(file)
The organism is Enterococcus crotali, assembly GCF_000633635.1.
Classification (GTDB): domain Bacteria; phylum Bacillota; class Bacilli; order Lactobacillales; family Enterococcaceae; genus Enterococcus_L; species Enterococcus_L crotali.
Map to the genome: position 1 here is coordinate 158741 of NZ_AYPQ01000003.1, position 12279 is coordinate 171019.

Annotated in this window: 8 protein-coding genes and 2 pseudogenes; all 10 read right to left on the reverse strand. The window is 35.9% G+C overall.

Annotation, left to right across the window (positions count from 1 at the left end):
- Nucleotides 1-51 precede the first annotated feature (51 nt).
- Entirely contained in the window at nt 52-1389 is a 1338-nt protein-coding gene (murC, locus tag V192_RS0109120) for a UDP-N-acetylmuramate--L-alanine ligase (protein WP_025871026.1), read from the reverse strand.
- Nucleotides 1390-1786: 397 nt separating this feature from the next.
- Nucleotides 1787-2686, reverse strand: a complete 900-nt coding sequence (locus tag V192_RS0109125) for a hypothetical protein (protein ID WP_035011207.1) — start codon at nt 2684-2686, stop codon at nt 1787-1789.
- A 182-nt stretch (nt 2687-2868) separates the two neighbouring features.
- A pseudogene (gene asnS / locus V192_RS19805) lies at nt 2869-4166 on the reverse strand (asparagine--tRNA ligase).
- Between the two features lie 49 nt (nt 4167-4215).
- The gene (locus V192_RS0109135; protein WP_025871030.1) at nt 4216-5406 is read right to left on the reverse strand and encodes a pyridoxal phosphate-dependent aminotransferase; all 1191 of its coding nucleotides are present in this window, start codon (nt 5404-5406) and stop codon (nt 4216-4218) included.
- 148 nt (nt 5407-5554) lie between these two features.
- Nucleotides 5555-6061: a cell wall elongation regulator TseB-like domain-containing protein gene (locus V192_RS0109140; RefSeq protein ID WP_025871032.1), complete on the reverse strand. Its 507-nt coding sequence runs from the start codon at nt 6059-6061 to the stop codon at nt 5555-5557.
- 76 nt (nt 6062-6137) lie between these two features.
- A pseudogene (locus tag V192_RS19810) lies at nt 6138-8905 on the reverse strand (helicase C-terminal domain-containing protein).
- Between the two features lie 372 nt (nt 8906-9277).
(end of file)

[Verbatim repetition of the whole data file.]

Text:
The organism is Enterococcus crotali, assembly GCF_000633635.1.
Classification (GTDB): domain Bacteria; phylum Bacillota; class Bacilli; order Lactobacillales; family Enterococcaceae; genus Enterococcus_L; species Enterococcus_L crotali.
Map to the genome: position 1 here is coordinate 158741 of NZ_AYPQ01000003.1, position 12279 is coordinate 171019.

Annotated in this window: 8 protein-coding genes and 2 pseudogenes; all 10 read right to left on the reverse strand. The window is 35.9% G+C overall.

Annotation, left to right across the window (positions count from 1 at the left end):
- Nucleotides 1-51 precede the first annotated feature (51 nt).
- Entirely contained in the window at nt 52-1389 is a 1338-nt protein-coding gene (murC, locus tag V192_RS0109120) for a UDP-N-acetylmuramate--L-alanine ligase (protein WP_025871026.1), read from the reverse strand.
- Nucleotides 1390-1786: 397 nt separating this feature from the next.
- Nucleotides 1787-2686, reverse strand: a complete 900-nt coding sequence (locus tag V192_RS0109125) for a hypothetical protein (protein ID WP_035011207.1) — start codon at nt 2684-2686, stop codon at nt 1787-1789.
- A 182-nt stretch (nt 2687-2868) separates the two neighbouring features.
- A pseudogene (gene asnS / locus V192_RS19805) lies at nt 2869-4166 on the reverse strand (asparagine--tRNA ligase).
- Between the two features lie 49 nt (nt 4167-4215).
- The gene (locus V192_RS0109135; protein WP_025871030.1) at nt 4216-5406 is read right to left on the reverse strand and encodes a pyridoxal phosphate-dependent aminotransferase; all 1191 of its coding nucleotides are present in this window, start codon (nt 5404-5406) and stop codon (nt 4216-4218) included.
- 148 nt (nt 5407-5554) lie between these two features.
- Nucleotides 5555-6061: a cell wall elongation regulator TseB-like domain-containing protein gene (locus V192_RS0109140; RefSeq protein ID WP_025871032.1), complete on the reverse strand. Its 507-nt coding sequence runs from the start codon at nt 6059-6061 to the stop codon at nt 5555-5557.
- 76 nt (nt 6062-6137) lie between these two features.
- A pseudogene (locus tag V192_RS19810) lies at nt 6138-8905 on the reverse strand (helicase C-terminal domain-containing protein).
- Between the two features lie 372 nt (nt 8906-9277).